Alex’s Blog

Yee Haw


Election Reflection

The 2021 Canadian Federal Elections have concluded for us Canadians, and more importantly, I’ve started my final year of PLP and high school. One would assume that change is on the horizon, but as far as this election is concerned, not much really did change. The Liberal party has re-secured another minority government, with the conservatives being the opposition, it is also important to note that the PPC saw a significant growth of seats acquired, make of this what you will. I would say that this is the most controversial and interesting chance that has happened with the results of the election.


I am not here to talk about the results though, I am here to point out what I view to be a flaw in our electoral process. In Canada, parties select representatives known as Members of Parliament (MPs) to run for election in different regions across the country, members of parliament, if elected, work with their communities to voice their concerns in parliament, and work with their party to voice their ideology. If an MP is elected they win their party a seat in parliament, the party with the most seats will form the government and their leader will be appointed Prime Minister. If a party wins more than half of the seats it is known as a majority government, if it wins the majority of seats but less than half it is known as a minority government, which is where our current government falls under. MPs do not have to agree with their party or their leader all the time and usually don’t, this is where the problem arises, voters should not have to choose between voting for an MP or voting for a leader. To illustrate this, I interviewed 3 different age groups of people and asked them if they have ever felt conflicted about voting for an MP that is inherently attached to their party leader.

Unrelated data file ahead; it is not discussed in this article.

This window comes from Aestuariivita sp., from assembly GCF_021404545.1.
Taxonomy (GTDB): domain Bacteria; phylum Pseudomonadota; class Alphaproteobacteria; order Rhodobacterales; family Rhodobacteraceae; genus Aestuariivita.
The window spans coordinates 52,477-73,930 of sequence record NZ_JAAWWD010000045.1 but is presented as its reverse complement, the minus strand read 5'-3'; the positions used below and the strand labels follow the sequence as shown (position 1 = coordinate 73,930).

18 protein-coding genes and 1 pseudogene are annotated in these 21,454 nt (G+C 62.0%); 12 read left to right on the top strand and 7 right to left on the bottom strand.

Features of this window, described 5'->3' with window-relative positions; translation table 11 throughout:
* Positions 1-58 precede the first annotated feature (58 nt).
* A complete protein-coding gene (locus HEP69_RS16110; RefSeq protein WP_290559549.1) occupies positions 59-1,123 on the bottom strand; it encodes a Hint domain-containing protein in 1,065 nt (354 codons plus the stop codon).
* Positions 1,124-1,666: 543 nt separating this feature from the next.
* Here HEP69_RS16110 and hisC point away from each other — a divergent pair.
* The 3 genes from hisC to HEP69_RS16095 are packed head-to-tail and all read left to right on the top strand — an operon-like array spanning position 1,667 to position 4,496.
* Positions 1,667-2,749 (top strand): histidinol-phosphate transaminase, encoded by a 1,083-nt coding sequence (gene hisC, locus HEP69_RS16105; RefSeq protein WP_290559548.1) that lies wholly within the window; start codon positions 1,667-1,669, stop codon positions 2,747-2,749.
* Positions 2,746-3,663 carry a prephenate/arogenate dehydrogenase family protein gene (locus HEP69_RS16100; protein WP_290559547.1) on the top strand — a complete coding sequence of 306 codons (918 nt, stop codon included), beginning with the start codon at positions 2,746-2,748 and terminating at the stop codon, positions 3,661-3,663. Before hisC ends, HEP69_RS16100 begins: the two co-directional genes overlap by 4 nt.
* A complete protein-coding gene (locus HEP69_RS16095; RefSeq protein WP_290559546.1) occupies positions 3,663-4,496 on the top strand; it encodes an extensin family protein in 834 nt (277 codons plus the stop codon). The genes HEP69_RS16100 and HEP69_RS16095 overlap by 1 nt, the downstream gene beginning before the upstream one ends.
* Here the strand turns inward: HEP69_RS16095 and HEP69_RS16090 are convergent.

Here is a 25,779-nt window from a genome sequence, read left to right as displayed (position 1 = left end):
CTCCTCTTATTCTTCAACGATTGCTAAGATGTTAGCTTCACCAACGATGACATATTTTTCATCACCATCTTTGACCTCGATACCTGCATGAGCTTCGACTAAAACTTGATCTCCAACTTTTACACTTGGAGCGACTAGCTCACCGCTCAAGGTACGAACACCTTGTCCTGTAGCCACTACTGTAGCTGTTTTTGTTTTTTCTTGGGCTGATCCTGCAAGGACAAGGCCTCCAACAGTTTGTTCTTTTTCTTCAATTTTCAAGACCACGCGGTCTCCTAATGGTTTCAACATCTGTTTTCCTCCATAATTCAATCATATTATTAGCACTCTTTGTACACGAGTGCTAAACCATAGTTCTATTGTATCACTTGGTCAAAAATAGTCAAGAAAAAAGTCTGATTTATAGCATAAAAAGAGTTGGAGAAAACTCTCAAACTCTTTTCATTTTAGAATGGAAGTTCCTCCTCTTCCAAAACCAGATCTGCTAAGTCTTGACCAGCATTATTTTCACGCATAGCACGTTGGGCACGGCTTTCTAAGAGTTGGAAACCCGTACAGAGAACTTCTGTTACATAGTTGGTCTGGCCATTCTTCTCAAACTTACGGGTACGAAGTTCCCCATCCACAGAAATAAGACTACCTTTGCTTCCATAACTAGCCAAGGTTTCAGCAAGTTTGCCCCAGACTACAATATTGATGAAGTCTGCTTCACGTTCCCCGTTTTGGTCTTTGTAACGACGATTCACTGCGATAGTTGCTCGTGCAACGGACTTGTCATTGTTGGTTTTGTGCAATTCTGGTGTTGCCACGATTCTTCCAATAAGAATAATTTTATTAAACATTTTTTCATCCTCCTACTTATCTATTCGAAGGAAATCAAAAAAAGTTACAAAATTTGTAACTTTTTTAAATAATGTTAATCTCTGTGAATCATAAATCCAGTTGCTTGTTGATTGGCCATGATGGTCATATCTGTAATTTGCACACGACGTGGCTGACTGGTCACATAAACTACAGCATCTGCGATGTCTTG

A voters relationship to an MP is vastly different from their relationship with a party leader, a voter may resonate with a Conservative MP but believe a Green leader is more fit for the role of Prime minister, I don’t believe we should abolish a prime ministers or MPs attachment to their party’s but I do believe that we should have a separate vote for each. Some may argue that this  would slow down an election process too drastically but I would argue that the opportunity cost of losing that time will be regained by voters voting more fit MPs and Leaders when they are not so attached to one another, the amount of desirable MP candidates we lose to their attachment to a leader (and vice versa) has lead voters to forget about how important both are independently. 


If we separate the votes, I believe it will allow us to select the best MPs and Leaders for us, although I don’t reasonably believe this radical of political reform is plausible in the near future, I also don’t believe this to be, necessarily, the right answer, I aim to just point out the attachment of MP and Leader to be a problem. I hope perhaps we as a society can take incremental steps towards the best answer to the dilemma of voting between an MP. 

As always, thanks for reading, and have a wonderful rest of your day/evening. 


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